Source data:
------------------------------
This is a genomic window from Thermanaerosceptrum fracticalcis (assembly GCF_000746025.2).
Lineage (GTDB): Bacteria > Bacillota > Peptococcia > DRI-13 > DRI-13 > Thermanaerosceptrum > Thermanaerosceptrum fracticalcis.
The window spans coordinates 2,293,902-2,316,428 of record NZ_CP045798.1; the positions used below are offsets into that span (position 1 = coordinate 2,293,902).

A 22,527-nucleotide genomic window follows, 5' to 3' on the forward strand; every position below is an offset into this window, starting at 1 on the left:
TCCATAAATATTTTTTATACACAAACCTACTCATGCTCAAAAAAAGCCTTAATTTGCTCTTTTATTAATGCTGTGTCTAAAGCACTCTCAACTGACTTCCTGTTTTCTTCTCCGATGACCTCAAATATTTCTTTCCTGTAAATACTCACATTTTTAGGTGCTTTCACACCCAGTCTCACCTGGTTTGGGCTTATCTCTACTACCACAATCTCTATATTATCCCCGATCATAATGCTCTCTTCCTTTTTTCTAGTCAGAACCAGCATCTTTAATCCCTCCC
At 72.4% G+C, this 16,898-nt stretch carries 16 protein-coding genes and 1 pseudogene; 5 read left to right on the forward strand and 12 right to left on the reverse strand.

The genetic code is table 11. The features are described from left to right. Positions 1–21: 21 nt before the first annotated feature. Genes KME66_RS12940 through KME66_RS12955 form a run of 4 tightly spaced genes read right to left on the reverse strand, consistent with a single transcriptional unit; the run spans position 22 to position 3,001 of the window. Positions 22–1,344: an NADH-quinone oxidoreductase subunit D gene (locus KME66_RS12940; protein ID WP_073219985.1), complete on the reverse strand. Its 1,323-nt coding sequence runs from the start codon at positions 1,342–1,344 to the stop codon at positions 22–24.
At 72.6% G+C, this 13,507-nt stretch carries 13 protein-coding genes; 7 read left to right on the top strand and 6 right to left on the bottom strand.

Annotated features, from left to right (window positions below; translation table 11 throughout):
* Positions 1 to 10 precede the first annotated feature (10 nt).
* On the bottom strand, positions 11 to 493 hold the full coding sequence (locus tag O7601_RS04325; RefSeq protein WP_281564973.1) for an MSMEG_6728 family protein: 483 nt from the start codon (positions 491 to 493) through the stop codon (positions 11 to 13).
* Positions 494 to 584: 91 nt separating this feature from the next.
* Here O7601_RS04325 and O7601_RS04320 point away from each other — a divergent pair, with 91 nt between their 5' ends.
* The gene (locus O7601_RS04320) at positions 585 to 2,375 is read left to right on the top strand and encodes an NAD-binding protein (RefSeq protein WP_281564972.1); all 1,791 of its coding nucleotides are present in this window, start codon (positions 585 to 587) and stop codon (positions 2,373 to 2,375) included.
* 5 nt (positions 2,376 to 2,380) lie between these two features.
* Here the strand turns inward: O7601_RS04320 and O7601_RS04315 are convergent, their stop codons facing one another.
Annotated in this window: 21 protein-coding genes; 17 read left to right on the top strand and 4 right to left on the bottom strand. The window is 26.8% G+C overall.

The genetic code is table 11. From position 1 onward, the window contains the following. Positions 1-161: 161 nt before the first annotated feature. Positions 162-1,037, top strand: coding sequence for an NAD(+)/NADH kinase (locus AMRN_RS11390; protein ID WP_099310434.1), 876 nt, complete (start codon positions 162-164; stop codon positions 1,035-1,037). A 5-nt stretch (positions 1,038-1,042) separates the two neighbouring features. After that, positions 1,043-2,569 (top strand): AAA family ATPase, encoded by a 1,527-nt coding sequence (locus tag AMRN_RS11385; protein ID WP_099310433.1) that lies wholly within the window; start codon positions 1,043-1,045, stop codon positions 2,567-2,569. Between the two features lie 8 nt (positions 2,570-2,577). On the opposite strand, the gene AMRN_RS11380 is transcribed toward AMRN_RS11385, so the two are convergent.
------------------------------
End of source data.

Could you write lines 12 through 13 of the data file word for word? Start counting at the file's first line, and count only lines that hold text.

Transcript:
* Positions 494 to 584: 91 nt separating this feature from the next.
* Here O7601_RS04325 and O7601_RS04320 point away from each other — a divergent pair, with 91 nt between their 5' ends.